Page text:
On previously albums, Mould and Hart were more or less even in the quality of their contributions. Warehouse: Songs and Stories is solid as steel from start to finish, but there are also indications that Mould is pulling ahead, an omen for the comparative prominence of their later solo careers. “These Important Years,”“Ice Cold Ice,” “Could You Be the One?” and “It’s Not Peculiar” all bear the DNA of Hüsker Dü’s hardcore roots while simultaneously — and improbably — hitting like perfectly executed pop songs, all hooks, singalong lyrics, and emotionally available and highly relatable sentiments. That’s Mould mode of operation across the album. He makes tuneful thunder, wrenching triumphant tracks out of dour appraisals of the world. “Standing in the Rain” sounds so celebratory in its music that the almost comical glumness of its words (“Looking outside my window/ All I see is gray/ I’m watching the clouds roll by every day”) goes down like candy-coated toxic medicine.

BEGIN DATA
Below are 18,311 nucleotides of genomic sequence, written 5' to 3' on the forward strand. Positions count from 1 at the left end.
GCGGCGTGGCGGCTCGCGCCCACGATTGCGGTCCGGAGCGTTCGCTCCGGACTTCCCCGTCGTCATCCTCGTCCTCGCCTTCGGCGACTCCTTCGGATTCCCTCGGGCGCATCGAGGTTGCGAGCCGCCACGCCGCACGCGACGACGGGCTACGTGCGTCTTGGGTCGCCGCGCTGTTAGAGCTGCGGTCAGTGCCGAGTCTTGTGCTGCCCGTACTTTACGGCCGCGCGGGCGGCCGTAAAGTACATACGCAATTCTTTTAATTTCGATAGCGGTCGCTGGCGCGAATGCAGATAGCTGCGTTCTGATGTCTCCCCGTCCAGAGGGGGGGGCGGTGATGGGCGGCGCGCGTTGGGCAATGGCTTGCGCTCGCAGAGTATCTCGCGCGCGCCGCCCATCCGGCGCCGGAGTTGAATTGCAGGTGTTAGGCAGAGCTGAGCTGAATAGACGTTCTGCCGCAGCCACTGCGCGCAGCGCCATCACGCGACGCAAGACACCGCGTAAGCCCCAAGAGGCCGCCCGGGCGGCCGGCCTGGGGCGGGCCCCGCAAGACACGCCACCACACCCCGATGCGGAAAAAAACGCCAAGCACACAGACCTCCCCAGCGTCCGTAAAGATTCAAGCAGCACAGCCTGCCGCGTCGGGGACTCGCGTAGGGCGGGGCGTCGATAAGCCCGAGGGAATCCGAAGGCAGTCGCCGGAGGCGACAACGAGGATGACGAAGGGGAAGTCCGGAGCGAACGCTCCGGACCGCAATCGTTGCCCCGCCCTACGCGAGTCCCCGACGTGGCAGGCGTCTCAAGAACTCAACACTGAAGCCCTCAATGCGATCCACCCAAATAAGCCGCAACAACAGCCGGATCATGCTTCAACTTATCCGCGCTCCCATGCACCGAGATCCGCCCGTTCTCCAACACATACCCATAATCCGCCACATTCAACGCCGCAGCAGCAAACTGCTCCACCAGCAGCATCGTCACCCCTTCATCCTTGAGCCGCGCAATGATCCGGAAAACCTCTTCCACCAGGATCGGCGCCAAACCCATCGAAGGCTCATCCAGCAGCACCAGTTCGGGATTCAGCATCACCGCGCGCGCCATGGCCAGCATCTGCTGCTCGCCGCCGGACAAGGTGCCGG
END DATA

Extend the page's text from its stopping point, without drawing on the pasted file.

Hart’s songs are strong, too. For the energy he directed at studio explorations, he similarly delivers a string of songs grounded in the Hüsker Dü aesthetic. “Back from Somewhere” races like a train, and “She’s a Woman (And Now He Is a Man)” has a veneer of retro sixties pop to deepen its punk sounds. “Tell You Why Tomorrow” is like Big Black magically converted to an acid rock act. Hart and Mould alternate tracks across the album; there’s only instance on album side of one songwriter’s products appearing back to back, when Mould’s “Friend, You’ve Got to Fall” goes into the buzz-sawing “Visionary.” Regardless, Warehouse: Songs and Stories never feels anything less than completely unified. That Mould and Hart remained in such alignment while on the outs in practically every other respect is a testament to the shared clarity of vision for the band they build together.